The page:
Pervear v. Massachusetts
|Pervear v. Massachusetts|
Supreme Court of the United States
|Argued April 17, 1867
Decided April 29, 1867
|Full case name||Pervear v. the Commonwealth of Massachusetts|
|Citations||72 U.S. 475 (more)|
|Jones v. Cunningham, 371 U.S. 236 (1963)|
Pervear v. Massachusetts, 72 U.S. (5 Wall.) 475 (1866) was a case brought before the United States Supreme Court in 1866 over the issue of prisoners' rights. The court ruled that prisoners have no constitutional rights, not even Eighth Amendment rights. This was the first case stating the "hands off" policy that allowed states to run their prisons without federal interference. The application of the Bill of Rights to state action did not come until later and then only in part.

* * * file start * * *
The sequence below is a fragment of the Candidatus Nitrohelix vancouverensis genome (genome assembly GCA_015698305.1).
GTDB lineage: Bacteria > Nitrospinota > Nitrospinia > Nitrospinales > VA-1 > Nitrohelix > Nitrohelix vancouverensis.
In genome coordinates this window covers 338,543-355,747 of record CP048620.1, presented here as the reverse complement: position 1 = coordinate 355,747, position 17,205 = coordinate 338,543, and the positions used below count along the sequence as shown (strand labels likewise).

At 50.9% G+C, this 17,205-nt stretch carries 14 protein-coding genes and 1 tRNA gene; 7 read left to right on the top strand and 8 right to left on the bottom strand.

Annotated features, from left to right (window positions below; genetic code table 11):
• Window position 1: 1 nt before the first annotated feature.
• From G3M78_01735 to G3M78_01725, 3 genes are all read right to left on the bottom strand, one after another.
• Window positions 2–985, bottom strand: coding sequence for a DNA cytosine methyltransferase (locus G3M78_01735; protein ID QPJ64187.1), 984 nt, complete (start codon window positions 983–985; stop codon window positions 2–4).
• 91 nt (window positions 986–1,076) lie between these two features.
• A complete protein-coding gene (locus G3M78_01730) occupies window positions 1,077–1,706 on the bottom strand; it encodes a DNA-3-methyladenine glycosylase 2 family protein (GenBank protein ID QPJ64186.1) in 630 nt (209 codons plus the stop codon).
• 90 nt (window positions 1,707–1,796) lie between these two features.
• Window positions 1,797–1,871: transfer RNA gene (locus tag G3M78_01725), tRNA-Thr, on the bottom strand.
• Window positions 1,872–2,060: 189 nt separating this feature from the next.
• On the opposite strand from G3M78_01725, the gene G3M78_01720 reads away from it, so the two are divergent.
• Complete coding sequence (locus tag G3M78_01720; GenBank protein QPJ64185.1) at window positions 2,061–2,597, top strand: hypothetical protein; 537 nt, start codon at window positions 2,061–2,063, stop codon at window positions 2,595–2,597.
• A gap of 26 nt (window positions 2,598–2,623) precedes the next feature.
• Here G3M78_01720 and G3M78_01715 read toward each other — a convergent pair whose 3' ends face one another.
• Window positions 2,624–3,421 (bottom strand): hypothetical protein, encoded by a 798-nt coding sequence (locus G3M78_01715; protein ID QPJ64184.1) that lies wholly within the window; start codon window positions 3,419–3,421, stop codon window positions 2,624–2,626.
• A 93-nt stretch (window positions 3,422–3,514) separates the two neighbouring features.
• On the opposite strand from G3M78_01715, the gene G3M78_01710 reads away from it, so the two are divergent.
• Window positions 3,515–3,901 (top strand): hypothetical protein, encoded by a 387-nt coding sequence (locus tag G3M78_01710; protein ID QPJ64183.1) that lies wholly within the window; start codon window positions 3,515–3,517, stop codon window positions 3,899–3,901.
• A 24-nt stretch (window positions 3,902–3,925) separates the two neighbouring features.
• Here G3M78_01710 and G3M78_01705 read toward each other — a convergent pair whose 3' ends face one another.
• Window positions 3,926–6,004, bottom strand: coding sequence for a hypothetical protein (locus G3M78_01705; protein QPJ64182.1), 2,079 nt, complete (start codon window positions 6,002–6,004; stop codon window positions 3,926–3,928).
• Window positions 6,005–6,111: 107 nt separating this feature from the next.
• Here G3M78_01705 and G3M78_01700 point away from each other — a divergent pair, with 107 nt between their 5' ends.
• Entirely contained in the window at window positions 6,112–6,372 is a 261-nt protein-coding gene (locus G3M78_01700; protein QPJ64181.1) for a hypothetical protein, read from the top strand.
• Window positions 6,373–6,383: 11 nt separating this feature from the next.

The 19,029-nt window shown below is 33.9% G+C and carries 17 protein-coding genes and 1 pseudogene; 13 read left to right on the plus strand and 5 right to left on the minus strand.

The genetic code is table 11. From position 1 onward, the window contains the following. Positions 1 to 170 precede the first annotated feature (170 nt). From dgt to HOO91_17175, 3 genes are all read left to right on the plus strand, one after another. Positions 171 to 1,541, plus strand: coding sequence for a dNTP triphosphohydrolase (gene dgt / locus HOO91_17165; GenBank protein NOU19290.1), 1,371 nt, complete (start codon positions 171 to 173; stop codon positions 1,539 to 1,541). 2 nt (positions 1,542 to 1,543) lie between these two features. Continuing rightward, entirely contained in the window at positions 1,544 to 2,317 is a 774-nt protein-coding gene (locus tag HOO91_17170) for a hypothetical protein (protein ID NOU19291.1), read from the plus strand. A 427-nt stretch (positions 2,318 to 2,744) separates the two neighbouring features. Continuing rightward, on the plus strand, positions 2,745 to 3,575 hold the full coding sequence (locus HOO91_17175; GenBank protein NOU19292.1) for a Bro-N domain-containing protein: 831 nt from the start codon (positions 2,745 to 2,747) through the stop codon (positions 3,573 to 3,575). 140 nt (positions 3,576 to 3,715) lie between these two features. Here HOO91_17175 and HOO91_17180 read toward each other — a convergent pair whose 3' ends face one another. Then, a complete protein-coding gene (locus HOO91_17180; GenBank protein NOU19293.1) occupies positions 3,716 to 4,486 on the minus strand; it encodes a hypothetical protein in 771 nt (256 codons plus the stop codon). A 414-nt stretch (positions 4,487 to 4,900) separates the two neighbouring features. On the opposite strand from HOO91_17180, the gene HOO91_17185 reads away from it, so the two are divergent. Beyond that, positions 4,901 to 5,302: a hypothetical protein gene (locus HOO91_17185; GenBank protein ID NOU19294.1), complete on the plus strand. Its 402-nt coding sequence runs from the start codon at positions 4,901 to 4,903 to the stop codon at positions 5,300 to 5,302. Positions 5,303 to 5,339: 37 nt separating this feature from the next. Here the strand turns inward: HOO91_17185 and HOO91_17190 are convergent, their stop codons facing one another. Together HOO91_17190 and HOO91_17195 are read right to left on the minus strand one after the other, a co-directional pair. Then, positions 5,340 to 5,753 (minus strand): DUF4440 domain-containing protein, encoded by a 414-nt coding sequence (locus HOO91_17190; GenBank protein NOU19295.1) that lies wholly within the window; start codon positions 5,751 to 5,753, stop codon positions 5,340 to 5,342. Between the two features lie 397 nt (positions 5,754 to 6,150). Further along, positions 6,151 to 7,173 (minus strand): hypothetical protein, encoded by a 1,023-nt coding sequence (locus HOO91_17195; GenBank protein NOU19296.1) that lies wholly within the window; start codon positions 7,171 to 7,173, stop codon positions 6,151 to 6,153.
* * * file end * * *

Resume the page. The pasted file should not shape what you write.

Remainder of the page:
A Massachusetts business owner was convicted and sentenced to the payment of a large fine and to three months of hard labor for failing to have a state license for his liquor store. He tried to invoke the "cruel and unusual punishment" clause of the Eighth Amendment.
Opinion of the Court
This "hands off" policy was not successfully challenged until 1963 in Jones v. Cunningham when Supreme Court ruled that inmates in state institutions could file a writ of habeas corpus challenging the conditions of their imprisonment as well as its legality.
- "Prisoner Rights, Litigation and Constitutional Law". Archived from the original on 2007-12-16. Retrieved 2007-12-10.
- "Constitutional Topic: The Bill of Rights". U.S. Constitution Online. Retrieved 2007-12-10.
- "Pervear v. The Commonwealth. December term, 1866". supreme.justia.com. Retrieved 2007-12-10.
- Works related to Pervear v. Massachusetts at Wikisource
- PERVEAR v. COMMONWEALTH OF MASSACHUSETTS, 72 U.S. 475 (1866)